It may be remarked that at times certain animals particularly dogs and cats, live a more comfortable life than even some human beings due to their past good Kamma.

It is one’s Kamma that determines the nature or one’s material form which varies according to the skilfulness or unskilfulness of one’s actions.

3. Peta-yoni (pa + ita) lit., departed beings, or those absolutely devoid of happiness. They are not disembodied spirits of ghosts. They possess deformed physical forms of varying magnitude, generally invisible to the naked eye. They have no planes of their own, but live in forests, dirty surroundings, etc. There is a special book, called Petavatthu, which exclusively deals with the stories of these unfortunate beings. Samyutta Nikaya also relates some interesting accounts of these Petas.

Describing the pathetic state of a Peta, the Venerable Moggallana says:

“Just now as I was descending Vultures’ Peak Hill, I saw a skeleton going through the air, and vultures, crows, and falcons kept flying after it, pecking at its ribs, pulling apart while it uttered cries of pain. To me, friend, came this thought: O but this is wonderful! O but this is marvellous that a person will come to have such a shape, that the individuality acquired will come to have such a shape.”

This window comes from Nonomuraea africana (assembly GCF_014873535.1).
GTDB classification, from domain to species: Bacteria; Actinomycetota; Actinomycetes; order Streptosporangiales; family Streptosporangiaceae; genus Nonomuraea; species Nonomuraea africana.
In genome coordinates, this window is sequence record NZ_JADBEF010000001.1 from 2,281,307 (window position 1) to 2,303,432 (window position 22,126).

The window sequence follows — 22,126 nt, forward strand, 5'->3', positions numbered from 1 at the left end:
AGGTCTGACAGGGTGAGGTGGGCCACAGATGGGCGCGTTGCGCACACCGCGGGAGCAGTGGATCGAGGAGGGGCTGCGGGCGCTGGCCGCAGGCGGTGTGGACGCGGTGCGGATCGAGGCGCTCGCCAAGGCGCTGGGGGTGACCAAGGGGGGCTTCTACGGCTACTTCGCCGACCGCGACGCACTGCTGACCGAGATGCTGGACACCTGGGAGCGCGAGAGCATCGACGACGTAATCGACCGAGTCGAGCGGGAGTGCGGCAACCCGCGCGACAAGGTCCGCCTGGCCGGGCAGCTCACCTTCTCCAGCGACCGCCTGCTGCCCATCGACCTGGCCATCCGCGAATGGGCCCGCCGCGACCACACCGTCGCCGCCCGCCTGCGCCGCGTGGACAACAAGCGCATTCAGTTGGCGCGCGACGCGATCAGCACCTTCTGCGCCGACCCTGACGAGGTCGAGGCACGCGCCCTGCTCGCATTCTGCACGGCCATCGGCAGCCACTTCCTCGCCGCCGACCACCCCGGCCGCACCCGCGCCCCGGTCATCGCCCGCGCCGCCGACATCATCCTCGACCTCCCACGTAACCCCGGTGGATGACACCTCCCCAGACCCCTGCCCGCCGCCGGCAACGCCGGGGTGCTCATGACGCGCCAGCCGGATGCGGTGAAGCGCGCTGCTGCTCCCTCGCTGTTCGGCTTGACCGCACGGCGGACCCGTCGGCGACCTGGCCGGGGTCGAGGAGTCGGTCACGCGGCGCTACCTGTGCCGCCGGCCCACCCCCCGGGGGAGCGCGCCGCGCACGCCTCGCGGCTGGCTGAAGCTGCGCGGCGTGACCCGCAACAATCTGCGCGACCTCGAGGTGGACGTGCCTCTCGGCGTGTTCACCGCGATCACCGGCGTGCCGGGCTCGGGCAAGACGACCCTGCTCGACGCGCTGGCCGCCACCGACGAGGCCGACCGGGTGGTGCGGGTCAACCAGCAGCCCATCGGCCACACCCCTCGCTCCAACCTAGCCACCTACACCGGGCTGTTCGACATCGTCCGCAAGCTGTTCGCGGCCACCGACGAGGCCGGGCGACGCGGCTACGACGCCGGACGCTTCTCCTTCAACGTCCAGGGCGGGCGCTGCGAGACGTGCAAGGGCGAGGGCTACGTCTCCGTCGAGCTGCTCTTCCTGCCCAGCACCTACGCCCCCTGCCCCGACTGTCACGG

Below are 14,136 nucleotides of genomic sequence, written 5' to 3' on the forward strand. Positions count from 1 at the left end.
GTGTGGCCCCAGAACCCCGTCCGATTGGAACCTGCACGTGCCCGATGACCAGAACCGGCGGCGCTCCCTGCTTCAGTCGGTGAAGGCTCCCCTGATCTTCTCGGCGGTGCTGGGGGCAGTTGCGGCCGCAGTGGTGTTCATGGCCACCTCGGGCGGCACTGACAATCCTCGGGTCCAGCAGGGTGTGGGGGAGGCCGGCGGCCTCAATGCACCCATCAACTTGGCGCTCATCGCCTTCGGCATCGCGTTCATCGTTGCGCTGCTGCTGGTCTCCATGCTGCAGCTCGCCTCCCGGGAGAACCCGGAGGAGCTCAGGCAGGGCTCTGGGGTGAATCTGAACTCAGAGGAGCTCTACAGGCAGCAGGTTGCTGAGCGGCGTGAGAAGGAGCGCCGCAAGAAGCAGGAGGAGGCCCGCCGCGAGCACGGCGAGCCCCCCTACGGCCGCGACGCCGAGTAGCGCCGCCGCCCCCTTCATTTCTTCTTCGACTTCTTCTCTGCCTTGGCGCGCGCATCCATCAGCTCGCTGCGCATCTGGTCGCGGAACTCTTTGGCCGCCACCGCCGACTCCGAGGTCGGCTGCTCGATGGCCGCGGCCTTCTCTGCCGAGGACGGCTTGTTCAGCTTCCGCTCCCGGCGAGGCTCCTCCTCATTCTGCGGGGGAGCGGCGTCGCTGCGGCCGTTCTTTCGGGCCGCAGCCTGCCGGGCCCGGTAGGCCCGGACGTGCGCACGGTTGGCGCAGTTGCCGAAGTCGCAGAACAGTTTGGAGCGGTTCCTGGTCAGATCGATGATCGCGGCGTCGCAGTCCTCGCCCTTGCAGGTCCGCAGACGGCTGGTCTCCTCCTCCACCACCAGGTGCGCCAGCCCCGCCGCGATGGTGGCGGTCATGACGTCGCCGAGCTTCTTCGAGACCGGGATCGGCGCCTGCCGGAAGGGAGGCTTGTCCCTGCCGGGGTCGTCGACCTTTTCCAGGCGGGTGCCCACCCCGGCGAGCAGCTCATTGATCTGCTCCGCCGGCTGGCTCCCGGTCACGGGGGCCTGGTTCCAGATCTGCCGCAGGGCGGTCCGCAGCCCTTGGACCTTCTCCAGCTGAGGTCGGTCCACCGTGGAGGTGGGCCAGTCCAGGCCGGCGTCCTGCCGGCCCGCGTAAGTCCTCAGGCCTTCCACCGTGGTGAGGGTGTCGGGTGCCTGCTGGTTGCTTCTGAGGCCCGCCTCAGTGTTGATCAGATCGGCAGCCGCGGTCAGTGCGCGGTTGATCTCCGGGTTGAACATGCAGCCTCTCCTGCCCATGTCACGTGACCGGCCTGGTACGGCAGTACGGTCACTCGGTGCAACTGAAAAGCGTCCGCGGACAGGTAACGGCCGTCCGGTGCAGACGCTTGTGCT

“This being,” the Buddha remarked, “was a cattle-butcher in his previous birth, and as the result of his past Kamma he was born in such a state. “

According to the Questions of Milinda there are four kinds of Petas — namely, the Vantasikas who feed on vomit, the Khuppipāsino who hunger and thirst, the Nijjhamatanhikaā, who are consumed by thirst, and the Paradattapajavino who live on the gifts of others.

As stated in the Tirokudda Sutta these last mentioned Petas share the merit performed by their living relatives in their names, and could thereby pass on to better states of happiness.